</configuration>
   ]]></source>
   
         <p>
  -        What this says is that we are loading up all JNDI values under java:comp/env key,
as well 
  -        as a properties file in conf/test.properties as well as a XML file in conf/test.xml.
  -        Please inspect the test cases and the files in the conf/ directory for more information
on how
  -        to structure your configuration xml file..
  -      </p>
  -      <p>
  -        The order of precedence is first to last.  So in the above example, if there was
a JNDI key
  -        called test.precendence and another one in the XML file called test.precedence,
then the configuration
  -        value from JNDI would be returned, not the one in the XML file.   This allows you
to set up defaults
  -        in properties/xml file, but override them from JNDI or even another XML/properties
file!
  +        What this says is that we are loading up all system properties, as well as the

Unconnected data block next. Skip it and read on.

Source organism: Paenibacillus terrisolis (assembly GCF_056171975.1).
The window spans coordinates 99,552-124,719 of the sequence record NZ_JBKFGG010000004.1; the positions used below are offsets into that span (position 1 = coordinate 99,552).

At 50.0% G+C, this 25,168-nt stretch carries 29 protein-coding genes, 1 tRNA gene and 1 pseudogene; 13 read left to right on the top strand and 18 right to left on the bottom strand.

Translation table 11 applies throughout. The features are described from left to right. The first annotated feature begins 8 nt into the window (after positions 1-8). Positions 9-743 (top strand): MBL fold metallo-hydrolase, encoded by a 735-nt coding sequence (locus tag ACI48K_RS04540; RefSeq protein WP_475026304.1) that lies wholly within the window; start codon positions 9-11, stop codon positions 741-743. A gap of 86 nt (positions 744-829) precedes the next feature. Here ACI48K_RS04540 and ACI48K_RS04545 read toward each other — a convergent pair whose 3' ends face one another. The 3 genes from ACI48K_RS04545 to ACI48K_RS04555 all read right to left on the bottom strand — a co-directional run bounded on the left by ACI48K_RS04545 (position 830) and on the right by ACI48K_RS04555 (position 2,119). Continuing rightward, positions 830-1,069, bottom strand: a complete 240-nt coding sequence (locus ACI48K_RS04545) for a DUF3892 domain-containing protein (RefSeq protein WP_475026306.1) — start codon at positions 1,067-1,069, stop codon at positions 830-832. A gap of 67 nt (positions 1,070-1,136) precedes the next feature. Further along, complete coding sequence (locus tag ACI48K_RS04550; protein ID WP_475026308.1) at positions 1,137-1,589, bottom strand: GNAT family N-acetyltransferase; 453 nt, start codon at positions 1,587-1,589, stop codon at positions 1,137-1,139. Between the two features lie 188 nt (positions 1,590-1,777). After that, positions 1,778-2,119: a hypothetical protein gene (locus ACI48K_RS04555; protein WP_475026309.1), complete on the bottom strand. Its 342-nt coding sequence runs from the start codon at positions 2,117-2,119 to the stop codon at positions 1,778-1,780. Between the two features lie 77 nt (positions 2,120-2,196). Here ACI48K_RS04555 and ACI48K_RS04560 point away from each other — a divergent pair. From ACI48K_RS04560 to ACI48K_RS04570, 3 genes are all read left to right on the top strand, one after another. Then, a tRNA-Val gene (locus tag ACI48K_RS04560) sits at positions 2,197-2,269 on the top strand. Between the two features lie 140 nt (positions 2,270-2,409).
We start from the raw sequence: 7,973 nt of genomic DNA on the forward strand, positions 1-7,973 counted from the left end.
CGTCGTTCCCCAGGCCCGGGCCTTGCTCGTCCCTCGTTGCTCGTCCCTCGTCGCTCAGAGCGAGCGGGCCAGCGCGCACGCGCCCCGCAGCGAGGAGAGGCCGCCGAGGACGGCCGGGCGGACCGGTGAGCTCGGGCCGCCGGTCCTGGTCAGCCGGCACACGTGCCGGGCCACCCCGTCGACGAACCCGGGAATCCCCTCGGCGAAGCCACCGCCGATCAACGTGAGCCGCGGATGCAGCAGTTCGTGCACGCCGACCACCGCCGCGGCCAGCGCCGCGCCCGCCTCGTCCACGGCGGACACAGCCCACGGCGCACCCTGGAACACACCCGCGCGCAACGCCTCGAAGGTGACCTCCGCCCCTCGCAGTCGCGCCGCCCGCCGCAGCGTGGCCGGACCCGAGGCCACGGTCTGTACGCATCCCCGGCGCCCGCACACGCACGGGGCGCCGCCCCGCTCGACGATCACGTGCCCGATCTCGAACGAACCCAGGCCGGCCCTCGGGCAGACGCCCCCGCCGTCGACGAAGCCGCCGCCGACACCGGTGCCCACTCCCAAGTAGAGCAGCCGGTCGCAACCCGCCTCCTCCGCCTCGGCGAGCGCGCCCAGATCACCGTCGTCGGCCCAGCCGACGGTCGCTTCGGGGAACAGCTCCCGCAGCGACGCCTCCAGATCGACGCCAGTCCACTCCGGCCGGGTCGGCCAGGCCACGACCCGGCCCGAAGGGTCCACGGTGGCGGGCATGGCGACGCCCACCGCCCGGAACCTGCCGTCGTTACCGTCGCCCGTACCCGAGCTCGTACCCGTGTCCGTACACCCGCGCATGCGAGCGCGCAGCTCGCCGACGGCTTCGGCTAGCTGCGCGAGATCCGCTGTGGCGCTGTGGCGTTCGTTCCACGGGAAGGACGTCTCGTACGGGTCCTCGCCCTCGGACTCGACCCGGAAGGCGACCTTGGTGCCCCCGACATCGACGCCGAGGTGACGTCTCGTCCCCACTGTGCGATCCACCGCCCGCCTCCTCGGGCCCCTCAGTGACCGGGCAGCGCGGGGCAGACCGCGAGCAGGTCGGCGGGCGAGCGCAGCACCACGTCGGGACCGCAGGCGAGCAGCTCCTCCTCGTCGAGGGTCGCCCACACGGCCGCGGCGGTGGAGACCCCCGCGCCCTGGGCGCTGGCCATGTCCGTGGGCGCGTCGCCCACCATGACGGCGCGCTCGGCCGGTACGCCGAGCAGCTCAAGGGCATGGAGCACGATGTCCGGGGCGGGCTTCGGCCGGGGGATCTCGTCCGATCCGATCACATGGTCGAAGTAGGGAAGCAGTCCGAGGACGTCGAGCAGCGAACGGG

properties
  +        file <code>application.properties</code>. The order of precedence is
first to last. So in
  +        the above example, if a property is not found in the system properties, it'll be
searched
  +        in the properties file. This allows you to set up default values in a properties
file, and
  +        override them with the system properties.
         </p>
         </subsection>
       </section>
  +
       <section name="Configuration Details">
         <p>
  -      Configuration is done by taking the configuration XML file and using included Digester
rules,
  -      parsing the individual configurations.  Make sure to include the various dependencies
required for
  -      each type of configuration!
  +      Configuration is done by taking the configuration descriptor XML file and parsing
the